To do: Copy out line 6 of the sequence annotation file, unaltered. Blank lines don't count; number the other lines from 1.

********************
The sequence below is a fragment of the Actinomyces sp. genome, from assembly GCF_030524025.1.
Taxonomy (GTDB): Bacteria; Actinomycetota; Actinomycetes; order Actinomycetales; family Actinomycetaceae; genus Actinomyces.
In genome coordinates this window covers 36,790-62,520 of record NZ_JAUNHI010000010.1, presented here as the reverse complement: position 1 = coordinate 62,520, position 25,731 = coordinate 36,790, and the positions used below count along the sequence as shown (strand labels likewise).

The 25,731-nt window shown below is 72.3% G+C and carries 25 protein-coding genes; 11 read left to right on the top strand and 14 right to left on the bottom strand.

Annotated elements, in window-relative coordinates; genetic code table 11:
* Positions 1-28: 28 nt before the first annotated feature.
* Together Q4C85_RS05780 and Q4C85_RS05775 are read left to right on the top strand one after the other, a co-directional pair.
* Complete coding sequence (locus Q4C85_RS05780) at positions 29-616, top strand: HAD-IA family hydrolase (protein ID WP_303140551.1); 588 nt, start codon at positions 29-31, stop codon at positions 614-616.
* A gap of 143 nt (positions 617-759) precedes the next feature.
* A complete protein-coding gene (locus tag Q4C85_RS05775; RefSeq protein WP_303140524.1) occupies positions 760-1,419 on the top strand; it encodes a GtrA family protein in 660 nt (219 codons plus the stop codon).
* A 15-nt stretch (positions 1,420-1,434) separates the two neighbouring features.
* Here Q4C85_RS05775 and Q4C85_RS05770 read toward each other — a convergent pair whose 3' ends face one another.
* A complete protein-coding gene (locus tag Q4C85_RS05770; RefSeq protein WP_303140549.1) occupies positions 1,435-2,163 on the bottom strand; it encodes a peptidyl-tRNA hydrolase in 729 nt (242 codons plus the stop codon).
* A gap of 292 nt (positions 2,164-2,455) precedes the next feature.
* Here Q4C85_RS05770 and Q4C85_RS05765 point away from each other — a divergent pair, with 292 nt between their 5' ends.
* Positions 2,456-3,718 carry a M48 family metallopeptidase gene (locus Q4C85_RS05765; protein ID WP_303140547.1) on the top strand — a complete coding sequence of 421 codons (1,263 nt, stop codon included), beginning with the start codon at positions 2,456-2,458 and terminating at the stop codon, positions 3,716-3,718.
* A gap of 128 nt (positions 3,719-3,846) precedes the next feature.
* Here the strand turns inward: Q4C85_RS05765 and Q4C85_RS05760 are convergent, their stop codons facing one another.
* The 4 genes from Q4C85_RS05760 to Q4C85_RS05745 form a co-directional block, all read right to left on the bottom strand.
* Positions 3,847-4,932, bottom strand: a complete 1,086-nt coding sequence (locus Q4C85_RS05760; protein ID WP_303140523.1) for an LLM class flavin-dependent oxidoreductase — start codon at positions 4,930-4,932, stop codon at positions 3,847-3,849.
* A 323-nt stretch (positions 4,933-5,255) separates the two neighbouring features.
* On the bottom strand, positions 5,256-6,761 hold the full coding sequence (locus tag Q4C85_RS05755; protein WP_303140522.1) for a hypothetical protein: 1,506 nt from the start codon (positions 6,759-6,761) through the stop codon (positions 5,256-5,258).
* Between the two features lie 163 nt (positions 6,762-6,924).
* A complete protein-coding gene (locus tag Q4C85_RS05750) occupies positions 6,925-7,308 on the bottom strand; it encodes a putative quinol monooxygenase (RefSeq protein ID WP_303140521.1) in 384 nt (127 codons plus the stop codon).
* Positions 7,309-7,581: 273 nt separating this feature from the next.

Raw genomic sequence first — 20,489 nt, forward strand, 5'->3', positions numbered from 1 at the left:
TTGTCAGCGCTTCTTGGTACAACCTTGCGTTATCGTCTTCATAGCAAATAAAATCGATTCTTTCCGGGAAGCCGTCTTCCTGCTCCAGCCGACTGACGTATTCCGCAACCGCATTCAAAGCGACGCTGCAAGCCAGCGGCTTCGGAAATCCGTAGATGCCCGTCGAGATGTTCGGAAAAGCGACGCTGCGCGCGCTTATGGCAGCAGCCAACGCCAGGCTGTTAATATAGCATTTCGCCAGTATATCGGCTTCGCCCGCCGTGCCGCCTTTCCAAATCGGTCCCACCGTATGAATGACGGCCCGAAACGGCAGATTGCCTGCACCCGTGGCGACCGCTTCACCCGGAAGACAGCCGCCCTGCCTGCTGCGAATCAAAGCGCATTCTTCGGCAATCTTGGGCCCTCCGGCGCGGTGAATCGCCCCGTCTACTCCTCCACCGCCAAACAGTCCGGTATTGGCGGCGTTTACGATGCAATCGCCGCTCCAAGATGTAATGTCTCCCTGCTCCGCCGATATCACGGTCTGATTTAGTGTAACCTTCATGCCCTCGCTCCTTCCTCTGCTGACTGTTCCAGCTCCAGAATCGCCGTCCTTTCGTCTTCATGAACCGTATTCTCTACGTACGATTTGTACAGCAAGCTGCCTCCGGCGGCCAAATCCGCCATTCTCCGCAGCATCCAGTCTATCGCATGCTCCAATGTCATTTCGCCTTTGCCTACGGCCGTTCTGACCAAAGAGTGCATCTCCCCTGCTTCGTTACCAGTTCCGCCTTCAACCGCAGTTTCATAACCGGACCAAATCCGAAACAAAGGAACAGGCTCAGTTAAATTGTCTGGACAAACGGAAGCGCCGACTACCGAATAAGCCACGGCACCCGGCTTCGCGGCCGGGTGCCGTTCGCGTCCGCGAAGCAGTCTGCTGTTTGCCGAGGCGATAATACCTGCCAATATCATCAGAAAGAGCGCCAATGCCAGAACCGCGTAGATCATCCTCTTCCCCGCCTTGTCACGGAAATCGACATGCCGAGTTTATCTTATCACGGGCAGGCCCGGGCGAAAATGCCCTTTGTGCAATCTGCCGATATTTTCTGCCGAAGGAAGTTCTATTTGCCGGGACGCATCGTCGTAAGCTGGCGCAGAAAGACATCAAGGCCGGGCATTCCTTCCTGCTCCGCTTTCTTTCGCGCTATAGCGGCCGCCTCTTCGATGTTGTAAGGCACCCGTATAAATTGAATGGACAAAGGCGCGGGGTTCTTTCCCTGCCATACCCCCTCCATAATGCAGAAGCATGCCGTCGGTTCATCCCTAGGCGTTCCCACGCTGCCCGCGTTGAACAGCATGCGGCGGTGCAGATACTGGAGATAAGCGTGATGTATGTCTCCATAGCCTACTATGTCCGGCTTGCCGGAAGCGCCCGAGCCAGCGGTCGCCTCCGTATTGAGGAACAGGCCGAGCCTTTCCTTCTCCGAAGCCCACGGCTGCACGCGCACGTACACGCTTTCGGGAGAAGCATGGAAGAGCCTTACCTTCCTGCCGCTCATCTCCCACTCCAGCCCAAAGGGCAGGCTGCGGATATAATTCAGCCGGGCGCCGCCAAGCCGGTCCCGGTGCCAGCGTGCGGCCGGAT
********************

* Positions 1-28: 28 nt before the first annotated feature.